In 1978, when the motto was revived by Quebec separatists, Taché's granddaughter controversially informed the Montreal Star that the motto's whole verse confirmed a dual memory: Je me souviens/ Que né sous le lys/ Je croîs sous la rose. ("I remember/ That born under the lily/ I grow under the rose.") In this view, Quebec is the child of France and England.
The American Revolution ensured that the Mississippi basin became part of the USA, rather than part of Canada. Quebec became Lower Canada, created by the Constitutional Act of 1791 in the British Parliament. Image Source: World Atlas.
During the Seven Years' War (1755-1764), the British captured New France. One would have expected the French Canadians to support the New England colonists when the latter rebelled against the British. But they did not. The Quebecois have their own opinions; and they were left to go their own way. They became increasingly hostile during the American invasion of Quebec from 1775 to 1777. The upshot of this was that Quebec did not become republican; it retained the monarchical principle. In a sense, Quebec became a pre-French-Revolutionary French time capsule, with a dimly remembered loyalty to the Bourbon monarchy, preserved under the British crown. (Incidentally, the current Bourbon pretender is Louis XX; in 2014, a royalist forum debated his restoration to become monarch of Quebec, in the event of Quebec's separation from Canada.)
The French in Canada, and particularly the Quebecois, felt abandoned by their mother country. Quebec and France began to follow different paths. Quebec became a place where certain French values developed, distinct from those held by the French in France. The Seven Years' War had been an expensive defeat suffered by France's monarch and ruling classes, which led to their overthrow during the revolution. But French Canadians did not generally support the French Revolution once King Louis XVI was executed in 1793 and the Terror took hold in 1793-1794.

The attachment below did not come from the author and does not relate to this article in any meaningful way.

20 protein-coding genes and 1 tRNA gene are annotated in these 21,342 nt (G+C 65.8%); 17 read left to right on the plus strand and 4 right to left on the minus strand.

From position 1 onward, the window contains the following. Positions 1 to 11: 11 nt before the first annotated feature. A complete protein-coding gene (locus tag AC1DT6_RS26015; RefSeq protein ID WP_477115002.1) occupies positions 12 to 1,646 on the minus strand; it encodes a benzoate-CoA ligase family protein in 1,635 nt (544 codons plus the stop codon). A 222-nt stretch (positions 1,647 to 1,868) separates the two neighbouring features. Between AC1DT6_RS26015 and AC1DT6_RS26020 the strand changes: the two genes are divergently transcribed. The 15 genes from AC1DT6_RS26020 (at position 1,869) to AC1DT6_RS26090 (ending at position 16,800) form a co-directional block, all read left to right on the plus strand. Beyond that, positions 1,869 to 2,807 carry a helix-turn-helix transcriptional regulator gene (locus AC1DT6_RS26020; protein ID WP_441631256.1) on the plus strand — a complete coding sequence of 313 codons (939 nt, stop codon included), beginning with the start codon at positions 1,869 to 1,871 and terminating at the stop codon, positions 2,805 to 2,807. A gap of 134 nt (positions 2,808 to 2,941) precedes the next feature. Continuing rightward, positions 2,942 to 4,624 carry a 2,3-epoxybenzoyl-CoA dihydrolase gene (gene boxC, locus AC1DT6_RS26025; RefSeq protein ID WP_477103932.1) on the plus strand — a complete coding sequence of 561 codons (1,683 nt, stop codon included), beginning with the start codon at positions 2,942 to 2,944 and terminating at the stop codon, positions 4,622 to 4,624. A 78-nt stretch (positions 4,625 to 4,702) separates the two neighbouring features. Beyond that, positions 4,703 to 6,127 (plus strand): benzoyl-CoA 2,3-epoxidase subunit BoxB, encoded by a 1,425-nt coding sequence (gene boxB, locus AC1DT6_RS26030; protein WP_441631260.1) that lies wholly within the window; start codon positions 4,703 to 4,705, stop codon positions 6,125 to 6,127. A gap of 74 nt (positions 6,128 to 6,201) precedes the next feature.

Despite the revolution's brand new aims, the pre-revolutionary Ancien Régime and post-revolutionary Napoleonic France shared a continued military drive to rebuild French imperial power and pride, with the focus shifted from distant colonies to the continent of Europe. Napoleon Bonaparte's effort to dominate Europe was blocked by the British, with the help of the Germans and the Russians. By the Congress of Vienna in 1815, the French were again defeated.
In 1812, The French attempted to dominate Europe and were defeated. Image Source: History of War.
Fournier's remarks give a sense of the political climate after the game's release. This remark came from a politician who rejects Quebec's separation and independence. Normally, someone speaking from that perspective would support Quebec's minorities."'The Quebec of the future is already visible. A nation within a federation. With one language, one culture, civil law, and distinct social values. It is a pluralistic society that long ago opted for an interculturalism approach. This choice of interculturalism is also part of Quebec’s specificity.' In Quebec, interculturalism means the integration of minorities into the majority French-language culture. ... [Fournier's] call for constitutional recognition of a 'Quebec nation' with only 'one language, one culture' not only denies reality, it could have serious implications for minority rights. His wording is much stronger than that of the 'distinct society' clause in the Meech Lake Accord, and drops the protection for the English-speaking minority."